The $ 150 million investment from CSIRO, government and industry will tackle drought, food export market and growing protein market.
CSIRO chief executive Dr Larry Marshall said the three missions together aim to seize a $ 20 billion opportunity for Australian agriculture to expand its position as a world leader.
âFor over a century, CSIRO has worked with farmers and governments to improve life on this great land – but today we bring all of our latest science and technology, from artificial intelligence to genetics. and smart materials, to overcome our oldest national challenge – drought, âsaid Dr Marshall.
âOvercoming the effects of drought, protecting the authenticity of Australian products and inventing new markets will grow one of our most important national industries.
âAustralia has a natural competitive advantage in agricultural technology, as does Silicon Valley in technology – these missions leverage that advantage to develop these local businesses and improve the quality of life for the Australians who work there. “
These are part of CSIRO’s mission program to support Australia’s future, where we use science to amplify Australia’s advantages and strengths on a global scale. The research missions aim to:
- Reduce the impacts of drought by 30%
- Increase the value of Australian agri-food exports by $ 10 billion, and
- Produce an additional $ 10 billion in high-quality protein products by 2030.
âTackling challenges of this size requires an approach from Team Australia, which is why we are proud to have so many people on board to help Australian agriculture become more resilient, profitable and produce more abundant food. healthier for Australians and our customers around the world, âsaid Dr Marshall.
Meat & Livestock Australia (MLA) Managing Director Jason Strong said each of the three missions targeted a critical challenge and opportunity to ensure Australia’s meat and livestock industry continues to be the trusted source of highest quality protein.
âMLA is focused on building a new frontier for Australia’s red meat sector, which will help the sector double in value by 2030, develop innovative clean food technologies and create new markets here in Australia and abroad, âsaid Mr. Strong.
Mission 1: Resilience to drought. With droughts in Australia expected to increase in frequency and severity, the mission aims to reduce the impacts of droughts by 30 percent by 2030. Researchers will study new farming systems that use water more efficiently, technologies for securing regional water supplies and new tools based on localized climate data that will facilitate the agriculture of tomorrow.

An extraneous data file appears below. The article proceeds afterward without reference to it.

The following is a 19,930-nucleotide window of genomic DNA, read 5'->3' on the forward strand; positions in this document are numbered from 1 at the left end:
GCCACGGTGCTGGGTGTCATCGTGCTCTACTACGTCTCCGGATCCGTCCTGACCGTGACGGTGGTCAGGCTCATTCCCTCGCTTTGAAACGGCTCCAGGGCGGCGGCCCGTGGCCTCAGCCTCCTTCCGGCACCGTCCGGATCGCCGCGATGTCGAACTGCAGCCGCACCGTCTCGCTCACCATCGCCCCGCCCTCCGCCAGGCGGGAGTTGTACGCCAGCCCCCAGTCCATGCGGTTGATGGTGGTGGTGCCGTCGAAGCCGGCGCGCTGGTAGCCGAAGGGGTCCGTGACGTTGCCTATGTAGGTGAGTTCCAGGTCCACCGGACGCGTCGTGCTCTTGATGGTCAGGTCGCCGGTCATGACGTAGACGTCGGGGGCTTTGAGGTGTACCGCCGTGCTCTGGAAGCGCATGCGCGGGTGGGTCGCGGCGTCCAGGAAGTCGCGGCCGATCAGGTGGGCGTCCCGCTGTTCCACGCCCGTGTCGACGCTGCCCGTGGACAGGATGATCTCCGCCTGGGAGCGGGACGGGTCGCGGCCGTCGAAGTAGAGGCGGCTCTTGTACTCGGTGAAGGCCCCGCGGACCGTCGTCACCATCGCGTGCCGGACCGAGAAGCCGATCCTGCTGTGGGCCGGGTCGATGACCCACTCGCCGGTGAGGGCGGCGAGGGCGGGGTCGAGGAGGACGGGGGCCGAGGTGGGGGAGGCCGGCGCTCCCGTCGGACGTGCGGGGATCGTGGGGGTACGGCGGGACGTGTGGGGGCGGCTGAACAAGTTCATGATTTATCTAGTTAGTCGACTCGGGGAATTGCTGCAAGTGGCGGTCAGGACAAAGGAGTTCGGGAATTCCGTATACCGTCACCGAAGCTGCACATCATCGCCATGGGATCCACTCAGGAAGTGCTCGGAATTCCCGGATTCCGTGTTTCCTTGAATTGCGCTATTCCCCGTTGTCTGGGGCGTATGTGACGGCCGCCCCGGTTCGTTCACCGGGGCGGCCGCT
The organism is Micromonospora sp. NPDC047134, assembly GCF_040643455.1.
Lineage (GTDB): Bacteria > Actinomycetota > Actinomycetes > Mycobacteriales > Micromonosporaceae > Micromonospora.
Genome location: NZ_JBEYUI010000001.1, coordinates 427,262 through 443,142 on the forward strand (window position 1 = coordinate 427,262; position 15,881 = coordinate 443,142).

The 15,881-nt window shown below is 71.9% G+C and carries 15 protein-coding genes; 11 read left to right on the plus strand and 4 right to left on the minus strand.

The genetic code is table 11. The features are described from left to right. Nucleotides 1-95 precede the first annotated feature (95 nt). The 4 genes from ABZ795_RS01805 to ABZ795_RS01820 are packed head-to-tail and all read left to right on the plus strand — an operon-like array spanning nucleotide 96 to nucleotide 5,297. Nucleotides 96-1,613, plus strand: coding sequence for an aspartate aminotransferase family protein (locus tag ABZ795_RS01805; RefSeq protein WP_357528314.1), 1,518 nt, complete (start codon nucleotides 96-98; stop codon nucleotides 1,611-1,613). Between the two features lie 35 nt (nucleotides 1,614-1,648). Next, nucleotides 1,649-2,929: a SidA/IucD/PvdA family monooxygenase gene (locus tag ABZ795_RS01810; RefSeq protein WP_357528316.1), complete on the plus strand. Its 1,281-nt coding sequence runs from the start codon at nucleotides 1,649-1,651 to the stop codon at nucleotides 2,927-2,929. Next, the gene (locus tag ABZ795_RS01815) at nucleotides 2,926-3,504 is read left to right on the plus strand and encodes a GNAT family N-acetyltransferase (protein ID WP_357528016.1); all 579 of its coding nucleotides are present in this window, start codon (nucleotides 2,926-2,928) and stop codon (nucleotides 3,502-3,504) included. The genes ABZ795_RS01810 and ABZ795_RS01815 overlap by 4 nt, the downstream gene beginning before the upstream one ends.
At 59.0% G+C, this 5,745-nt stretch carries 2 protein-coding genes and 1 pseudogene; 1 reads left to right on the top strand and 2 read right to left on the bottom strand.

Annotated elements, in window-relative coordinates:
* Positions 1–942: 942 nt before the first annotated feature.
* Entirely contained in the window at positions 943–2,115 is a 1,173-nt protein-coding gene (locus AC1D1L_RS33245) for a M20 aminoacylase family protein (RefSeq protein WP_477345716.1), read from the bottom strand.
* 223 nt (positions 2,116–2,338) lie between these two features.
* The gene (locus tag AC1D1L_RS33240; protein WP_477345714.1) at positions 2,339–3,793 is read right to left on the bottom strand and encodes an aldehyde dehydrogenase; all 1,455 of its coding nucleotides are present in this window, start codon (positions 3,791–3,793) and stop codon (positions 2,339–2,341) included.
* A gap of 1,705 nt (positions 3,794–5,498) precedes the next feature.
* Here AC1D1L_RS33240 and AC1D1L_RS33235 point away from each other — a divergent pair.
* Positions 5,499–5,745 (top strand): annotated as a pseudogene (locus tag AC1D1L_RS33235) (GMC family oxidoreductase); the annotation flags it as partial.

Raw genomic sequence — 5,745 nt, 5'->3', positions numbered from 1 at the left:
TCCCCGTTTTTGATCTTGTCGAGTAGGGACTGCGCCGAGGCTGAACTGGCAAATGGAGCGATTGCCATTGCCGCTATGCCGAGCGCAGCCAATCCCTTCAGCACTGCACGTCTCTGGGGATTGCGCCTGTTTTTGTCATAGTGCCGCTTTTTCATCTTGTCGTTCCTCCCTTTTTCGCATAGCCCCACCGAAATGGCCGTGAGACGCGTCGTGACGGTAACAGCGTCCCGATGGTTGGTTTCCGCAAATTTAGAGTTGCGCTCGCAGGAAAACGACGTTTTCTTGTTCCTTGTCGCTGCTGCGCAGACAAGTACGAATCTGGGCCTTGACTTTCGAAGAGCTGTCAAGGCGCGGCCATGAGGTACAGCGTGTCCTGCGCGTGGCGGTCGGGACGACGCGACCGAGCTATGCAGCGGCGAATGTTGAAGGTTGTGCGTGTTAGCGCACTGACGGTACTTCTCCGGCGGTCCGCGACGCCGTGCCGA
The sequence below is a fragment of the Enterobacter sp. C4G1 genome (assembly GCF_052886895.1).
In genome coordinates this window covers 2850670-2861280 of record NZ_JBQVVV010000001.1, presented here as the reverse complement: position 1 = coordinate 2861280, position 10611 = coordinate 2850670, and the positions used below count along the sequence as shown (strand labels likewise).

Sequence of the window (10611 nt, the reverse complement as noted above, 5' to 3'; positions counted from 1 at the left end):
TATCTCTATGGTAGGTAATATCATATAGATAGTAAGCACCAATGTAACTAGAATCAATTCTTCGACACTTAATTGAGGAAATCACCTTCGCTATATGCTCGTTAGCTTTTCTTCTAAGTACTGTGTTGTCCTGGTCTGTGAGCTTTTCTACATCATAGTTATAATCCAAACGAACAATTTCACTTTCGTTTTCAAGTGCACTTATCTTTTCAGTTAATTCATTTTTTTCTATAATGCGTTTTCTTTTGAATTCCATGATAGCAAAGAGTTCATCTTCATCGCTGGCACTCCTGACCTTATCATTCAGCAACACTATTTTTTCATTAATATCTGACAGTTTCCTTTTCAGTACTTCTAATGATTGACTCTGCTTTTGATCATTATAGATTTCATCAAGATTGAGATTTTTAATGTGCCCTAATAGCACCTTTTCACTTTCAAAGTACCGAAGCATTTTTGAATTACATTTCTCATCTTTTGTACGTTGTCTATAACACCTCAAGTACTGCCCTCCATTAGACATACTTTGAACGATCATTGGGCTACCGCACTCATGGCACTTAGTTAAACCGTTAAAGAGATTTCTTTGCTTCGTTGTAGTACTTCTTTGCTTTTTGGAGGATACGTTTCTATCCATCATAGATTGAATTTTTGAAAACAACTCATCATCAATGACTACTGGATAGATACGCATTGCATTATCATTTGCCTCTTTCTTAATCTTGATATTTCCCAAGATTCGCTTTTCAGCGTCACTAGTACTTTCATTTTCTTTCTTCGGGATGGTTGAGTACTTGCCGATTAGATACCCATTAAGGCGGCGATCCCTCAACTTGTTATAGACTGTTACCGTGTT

The mission is vital to protect agricultural profitability, strengthen the economic resilience and water security of regional communities, and improve environmental outcomes.
Mission 2: Trusted agrifood exports. Australia can increase the value of its agri-food exports such as our horticultural and cattle products by $ 10 billion by 2030. The mission will improve access to high-value markets through new isotope fingerprinting tools that can support the proof of origin of foods and check their cleanliness and green credentials.
The mission will also reduce the cost of meeting export requirements through new automated systems that use remote sensors and other technologies.
Mission 3: Future Protein. There is a $ 10 billion opportunity for Australian growers and producers to create the future protein for the growing world population. The mission will protect and develop existing livestock and aquaculture industries, develop new plant-based products and use new technologies, such as bioproduction to create new proteins or even turn waste into food products. great value.
Launched in August 2020, CSIRO’s mission program focuses on addressing the six major challenges we face as a nation – our health and well-being, our food safety and quality, our national security, the resilience of our environment, the sustainability of our energy and resources. , and the future of our industries.
These missions envision a future where we use science to amplify Australia’s advantages and strengths on a global scale.
Missions, by their nature, have ambitious and far-reaching goals that are far broader than what an organization can achieve on its own. CSIRO works with partners to carry out each of its missions.
In addition to tackling drought, increasing food exports and developing protein markets, the Missions program seeks to tackle daunting challenges such as building an affordable hydrogen industry, the end plastic waste and the possibility for regions to achieve net zero emissions.
Team Australia on a mission – our partners
Partnerships are the lifeblood of our missions, and we will not create impact without them.
The Drought Resilience Mission brings together CSIRO, the Department of Agriculture, Water and Environment and the Bureau of Meteorology.
The Trusted Agrifood Exports Mission has ongoing projects with the Department of Agriculture, Water and Environment, Hort Innovation and Meat and Livestock Australia.
The Future Protein Mission brings together CSIRO with the Department of Industry, Science, Energy and Resources, the Government of Victoria State, Meat & Livestock Australia and the Grains Research & Development Corporation as well as partners from the v2food industry, GrainCorp, Ridley, Clara Foods, Wide Open Agriculture and start-ups like Eden Brew. The mission also works with Food Innovation Australia Limited; Austrade; the Victorian-era state governments of New South Wales and South Australia; Queensland Department of Agriculture and Fisheries; Western Australia Department of Primary Industries and Regional Development; University of Queensland, University of Sydney, University of Technology Sydney, University of NSW and Edith Cowan University.
Learn more about the missions
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